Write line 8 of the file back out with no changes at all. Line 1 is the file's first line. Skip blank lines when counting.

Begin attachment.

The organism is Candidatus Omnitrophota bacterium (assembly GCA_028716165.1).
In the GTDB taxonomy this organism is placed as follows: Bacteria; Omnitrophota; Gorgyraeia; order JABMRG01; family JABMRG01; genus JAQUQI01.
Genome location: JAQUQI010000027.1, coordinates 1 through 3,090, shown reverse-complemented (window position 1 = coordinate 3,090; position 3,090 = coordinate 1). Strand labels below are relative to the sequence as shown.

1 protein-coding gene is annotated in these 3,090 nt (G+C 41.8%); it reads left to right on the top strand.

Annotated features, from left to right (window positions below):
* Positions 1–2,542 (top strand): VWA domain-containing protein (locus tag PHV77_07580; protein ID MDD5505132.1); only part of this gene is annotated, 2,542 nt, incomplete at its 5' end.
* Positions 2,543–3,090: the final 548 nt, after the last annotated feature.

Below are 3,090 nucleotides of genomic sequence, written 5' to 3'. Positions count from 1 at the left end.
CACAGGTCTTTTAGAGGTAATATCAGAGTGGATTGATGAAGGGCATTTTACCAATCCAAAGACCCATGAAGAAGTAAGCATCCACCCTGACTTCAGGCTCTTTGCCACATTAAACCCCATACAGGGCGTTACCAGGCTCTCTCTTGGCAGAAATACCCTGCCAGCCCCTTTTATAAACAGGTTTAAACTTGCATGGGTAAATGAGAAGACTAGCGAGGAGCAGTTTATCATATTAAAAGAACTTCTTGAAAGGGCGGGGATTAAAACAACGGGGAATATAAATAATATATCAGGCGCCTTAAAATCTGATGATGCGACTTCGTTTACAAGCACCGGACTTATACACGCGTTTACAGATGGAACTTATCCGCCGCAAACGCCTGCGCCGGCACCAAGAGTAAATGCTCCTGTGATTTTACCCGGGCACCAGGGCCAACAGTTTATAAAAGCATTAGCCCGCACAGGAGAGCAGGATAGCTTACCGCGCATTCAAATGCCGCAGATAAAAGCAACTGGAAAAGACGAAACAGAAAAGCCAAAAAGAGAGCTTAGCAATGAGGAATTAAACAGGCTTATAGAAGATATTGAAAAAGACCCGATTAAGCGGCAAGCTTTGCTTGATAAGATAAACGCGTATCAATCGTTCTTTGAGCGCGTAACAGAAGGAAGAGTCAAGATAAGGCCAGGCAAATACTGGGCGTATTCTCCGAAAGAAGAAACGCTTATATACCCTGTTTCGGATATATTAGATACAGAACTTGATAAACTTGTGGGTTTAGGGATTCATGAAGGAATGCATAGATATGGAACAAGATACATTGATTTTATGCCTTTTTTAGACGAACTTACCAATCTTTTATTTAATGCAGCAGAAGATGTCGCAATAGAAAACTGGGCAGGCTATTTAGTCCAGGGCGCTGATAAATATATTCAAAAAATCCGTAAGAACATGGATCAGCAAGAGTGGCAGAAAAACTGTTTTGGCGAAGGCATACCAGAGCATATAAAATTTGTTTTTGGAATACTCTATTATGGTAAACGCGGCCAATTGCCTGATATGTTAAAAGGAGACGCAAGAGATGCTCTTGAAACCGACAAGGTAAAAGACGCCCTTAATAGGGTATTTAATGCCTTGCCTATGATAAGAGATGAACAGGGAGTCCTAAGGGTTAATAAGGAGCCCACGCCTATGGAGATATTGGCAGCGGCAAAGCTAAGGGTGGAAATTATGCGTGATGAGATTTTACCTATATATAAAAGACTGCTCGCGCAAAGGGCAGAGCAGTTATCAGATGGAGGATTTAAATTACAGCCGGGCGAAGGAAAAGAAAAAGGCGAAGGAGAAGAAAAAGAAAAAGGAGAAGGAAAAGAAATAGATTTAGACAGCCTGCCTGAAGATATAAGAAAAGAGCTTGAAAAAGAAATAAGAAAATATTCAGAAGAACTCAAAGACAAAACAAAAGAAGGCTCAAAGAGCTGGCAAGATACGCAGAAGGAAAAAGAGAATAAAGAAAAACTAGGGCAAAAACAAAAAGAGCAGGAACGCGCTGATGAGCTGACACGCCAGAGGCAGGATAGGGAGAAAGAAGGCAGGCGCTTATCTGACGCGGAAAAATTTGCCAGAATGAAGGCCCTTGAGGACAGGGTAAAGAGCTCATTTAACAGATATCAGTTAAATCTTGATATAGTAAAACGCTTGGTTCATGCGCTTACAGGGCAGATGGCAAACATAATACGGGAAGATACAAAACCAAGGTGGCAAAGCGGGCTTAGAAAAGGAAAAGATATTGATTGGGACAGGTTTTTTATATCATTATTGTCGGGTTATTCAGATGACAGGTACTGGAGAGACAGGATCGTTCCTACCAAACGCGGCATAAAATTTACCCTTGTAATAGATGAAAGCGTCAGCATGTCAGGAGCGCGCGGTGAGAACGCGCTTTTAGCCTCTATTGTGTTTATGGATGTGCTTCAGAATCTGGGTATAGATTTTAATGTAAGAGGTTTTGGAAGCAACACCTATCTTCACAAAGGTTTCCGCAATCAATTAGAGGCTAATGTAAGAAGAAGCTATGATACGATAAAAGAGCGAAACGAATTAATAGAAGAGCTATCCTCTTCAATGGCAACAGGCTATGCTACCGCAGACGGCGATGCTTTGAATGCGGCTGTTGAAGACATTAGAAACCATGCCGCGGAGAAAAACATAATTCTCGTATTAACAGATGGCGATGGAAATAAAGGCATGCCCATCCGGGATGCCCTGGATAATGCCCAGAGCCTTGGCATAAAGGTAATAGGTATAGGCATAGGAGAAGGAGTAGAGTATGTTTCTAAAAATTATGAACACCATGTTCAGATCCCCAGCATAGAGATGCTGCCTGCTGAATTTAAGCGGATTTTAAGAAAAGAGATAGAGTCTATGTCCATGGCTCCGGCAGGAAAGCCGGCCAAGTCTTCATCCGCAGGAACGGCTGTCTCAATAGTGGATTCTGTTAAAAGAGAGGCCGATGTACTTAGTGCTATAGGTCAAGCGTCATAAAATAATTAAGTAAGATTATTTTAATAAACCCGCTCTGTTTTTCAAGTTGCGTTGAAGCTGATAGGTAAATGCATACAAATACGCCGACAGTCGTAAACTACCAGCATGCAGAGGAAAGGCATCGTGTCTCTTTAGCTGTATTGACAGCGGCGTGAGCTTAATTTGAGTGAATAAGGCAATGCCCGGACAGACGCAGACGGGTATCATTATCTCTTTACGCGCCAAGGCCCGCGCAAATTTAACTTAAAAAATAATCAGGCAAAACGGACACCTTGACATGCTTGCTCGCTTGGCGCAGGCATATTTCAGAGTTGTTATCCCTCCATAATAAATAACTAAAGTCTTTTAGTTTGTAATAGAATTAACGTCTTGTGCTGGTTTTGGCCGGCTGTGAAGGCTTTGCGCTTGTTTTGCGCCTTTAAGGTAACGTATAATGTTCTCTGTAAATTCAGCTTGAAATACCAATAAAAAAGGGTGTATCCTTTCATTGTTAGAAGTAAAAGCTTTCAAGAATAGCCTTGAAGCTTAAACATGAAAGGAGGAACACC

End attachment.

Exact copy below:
Below are 3,090 nucleotides of genomic sequence, written 5' to 3'. Positions count from 1 at the left end.